REVIEW: Kevin Devine – Between The Concrete and Clouds

Artist: Kevin Devine
Album: Between the Concrete and Clouds
Genre: Indie
Label: Razor & Tie/Favorite Gentlemen Records

Between the Concrete and Clouds, the sixth studio album by Kevin Devine, fashions the same note in minimalistic, acoustic guitar sounds for which he has become noted. The album, while not quite a masterpiece, certainly engages and absorbs with a series of delightfully understated, carefully crafted songs heavy and rich in sound even if they are light on instrumentation. It’s a darling little release, with a searching, introspective tone and some very lovely songs.

“Offscreen” is, in this sense, the perfect introduction. A lone guitar appears and strums along absent-mindedly, later joined by some loose drum work and soft, cautious vocals. The drumming gives it an early momentum, though it remains quite meandering and gentle even when a slightly heavier, more intensive band of music comes in. The instruments converge for a more defined chorus later on, along with some backing vocals. It has a frontier sound, for want of a better way of describing it – thoughtful, fleeting, and slightly dreamlike. It segues into “The First Hit,” which pads out this opening looseness with a bass and more easygoing guitar. The vocals are as before, more decorative than a clear individual strand, adding a careful element of narration to the poppier sound. Light touches of piano complement this, and the music retains a kind of echoing effect that implies detachment, yet deep intensity.

“Sleepwalking Through My Life” keeps everything quite soothing and lethargic, perhaps fittingly for the title. There’s a veiled effect to the delicate guitar notes that sparkle in the background, giving all a sleepy vibe, and the vocals are carefree and casual – occasionally swapping words for humming to better suit the indistinct sound.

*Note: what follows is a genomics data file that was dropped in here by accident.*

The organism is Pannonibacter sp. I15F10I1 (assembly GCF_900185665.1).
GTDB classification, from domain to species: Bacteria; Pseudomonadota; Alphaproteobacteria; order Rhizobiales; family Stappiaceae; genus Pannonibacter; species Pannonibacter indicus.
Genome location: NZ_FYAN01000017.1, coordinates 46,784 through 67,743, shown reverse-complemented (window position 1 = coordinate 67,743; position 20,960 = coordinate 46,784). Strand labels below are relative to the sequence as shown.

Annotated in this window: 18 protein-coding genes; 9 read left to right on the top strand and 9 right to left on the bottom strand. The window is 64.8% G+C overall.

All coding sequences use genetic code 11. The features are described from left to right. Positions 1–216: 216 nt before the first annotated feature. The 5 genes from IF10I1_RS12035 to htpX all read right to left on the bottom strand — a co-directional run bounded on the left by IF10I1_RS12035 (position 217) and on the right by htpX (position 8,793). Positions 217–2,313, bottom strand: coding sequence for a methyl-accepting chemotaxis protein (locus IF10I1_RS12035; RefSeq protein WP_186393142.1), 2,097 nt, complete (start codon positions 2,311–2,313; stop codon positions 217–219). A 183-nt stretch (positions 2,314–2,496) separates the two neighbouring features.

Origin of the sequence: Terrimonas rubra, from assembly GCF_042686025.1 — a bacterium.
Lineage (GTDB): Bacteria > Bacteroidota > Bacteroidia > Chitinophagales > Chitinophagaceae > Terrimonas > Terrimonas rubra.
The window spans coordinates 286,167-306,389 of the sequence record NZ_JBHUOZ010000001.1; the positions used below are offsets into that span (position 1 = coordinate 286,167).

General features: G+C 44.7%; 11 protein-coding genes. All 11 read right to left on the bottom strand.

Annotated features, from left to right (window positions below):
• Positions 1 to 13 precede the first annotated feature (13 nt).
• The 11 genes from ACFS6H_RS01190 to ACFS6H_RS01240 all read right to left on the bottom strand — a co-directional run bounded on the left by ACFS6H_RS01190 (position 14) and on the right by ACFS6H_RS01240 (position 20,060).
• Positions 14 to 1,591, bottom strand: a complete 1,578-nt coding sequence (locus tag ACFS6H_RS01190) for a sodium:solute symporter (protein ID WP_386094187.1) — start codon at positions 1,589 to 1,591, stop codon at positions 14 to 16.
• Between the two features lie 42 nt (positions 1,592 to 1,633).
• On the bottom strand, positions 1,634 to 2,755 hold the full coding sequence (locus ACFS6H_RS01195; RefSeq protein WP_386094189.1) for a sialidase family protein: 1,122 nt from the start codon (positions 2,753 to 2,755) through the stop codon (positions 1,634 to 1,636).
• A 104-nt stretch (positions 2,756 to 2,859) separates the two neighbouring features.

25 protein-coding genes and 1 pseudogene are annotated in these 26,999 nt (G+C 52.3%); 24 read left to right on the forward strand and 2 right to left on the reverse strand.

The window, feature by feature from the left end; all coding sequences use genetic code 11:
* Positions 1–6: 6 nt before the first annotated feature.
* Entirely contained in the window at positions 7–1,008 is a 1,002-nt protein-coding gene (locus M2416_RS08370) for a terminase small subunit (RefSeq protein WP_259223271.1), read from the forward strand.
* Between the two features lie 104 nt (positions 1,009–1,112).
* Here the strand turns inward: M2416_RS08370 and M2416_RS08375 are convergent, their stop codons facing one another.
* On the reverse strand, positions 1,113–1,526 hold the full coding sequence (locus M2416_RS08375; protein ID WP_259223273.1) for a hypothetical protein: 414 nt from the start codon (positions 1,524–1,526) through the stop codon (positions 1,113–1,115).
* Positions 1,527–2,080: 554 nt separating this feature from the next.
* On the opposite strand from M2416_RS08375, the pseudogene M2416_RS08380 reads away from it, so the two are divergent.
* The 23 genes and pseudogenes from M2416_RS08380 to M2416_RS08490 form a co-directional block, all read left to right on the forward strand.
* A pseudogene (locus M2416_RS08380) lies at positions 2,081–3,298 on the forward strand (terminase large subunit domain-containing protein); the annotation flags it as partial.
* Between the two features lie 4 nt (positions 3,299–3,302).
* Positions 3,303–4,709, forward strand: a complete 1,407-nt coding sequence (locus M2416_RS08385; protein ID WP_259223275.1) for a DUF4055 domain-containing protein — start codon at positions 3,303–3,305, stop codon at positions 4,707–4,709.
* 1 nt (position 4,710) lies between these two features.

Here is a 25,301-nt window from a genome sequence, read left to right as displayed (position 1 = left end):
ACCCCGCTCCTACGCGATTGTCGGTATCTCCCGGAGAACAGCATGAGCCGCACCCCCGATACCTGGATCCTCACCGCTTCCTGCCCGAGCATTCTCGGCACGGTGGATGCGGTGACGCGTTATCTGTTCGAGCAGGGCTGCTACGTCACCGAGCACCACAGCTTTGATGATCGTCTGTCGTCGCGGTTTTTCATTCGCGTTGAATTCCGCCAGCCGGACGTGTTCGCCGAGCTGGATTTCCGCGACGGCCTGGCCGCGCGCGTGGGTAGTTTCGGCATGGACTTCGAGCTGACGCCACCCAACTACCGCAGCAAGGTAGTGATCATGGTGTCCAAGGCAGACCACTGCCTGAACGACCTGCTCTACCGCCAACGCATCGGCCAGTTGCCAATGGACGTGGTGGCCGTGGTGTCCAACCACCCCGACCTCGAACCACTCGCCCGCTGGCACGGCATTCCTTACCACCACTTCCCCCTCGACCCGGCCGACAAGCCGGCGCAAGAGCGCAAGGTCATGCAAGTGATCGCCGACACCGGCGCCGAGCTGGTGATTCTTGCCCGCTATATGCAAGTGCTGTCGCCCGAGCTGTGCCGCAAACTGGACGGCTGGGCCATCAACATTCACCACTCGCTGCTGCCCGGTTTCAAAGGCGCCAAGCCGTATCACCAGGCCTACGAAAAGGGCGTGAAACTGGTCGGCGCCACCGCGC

These early songs have an almost nursery-like element of fragility and poise to them, never delving too deeply into themselves. Yet, “Awake the Dirt” has a kookier character, with a hint of edge in the swaggering guitar and rhythm that accompany the chorus. “Between the Concrete and Clouds” then charges its guitars properly, making the song a heavier, more striking opus from the off. The sound is electric, the vocals clashing with the sudden fierceness and intent in the instruments – this is particularly vivid during the chorus when everything darkens and roughens in stark contrast to the harmonious singing. This song is beautifully realised, its lilting rhythm and tone adding much more nuance to the record. There’s even a slick and intense breakdown and a triumphant solo after the second chorus, enlivening proceedings immensely.

The second half of the record isn’t quite as interesting as the opening, with some straightforward indie pop type songs that veer just a little too much on the side of the generic. “Wait Out the Wreck” and “The City Has Left You Alone” are two examples – not bad songs in and of themselves, but lacking a certain something. That said, they are juxtaposed next to exquisite exercises in melody and atmosphere such as “11-17,” which peels away all the extra layers and roughness that the title track had added. It’s very ambient and delicate, with an elegant dreamlike sound that never quite takes form. The instruments do become a little firmer as the song progresses, but this sharp exposure only serves to complement how vulnerable and reflective it is. The haunted vocals really suit this style, and the late addition of a string section gives it a poignant, emotional veneer. “A Story, A Sneak” is more spirited and mischievous, its racing drum line adding a pleasing bit of momentum.

“I Used To Be Somone” then ends things exquisitely in a slow-burning, barely-there track that hints at detachment yet feels very intense. The sound effects coursing through the background and repetitious piano thrill that come in later linger vacantly in the background, adding layers of sentiment to the lethargic vocals. There’s something haunted to its sound, and even when everything comes together it remains quite reluctant and restrained.

is perfectly named thus, its title capturing the alternately rough and sensitive sides to its character. It’s not a groundbreaking release but it does create a rich, involving sound and its better songs are nothing short of delightful. It’s an album of individual standouts, as opposed to collected brilliance, but it is a very enjoyable listen and ought to keep long time fans very happy.

SCORE: 8/10
Review written by Grace Duffy

Checkout the video for “Off-Screen”

James Shotwell
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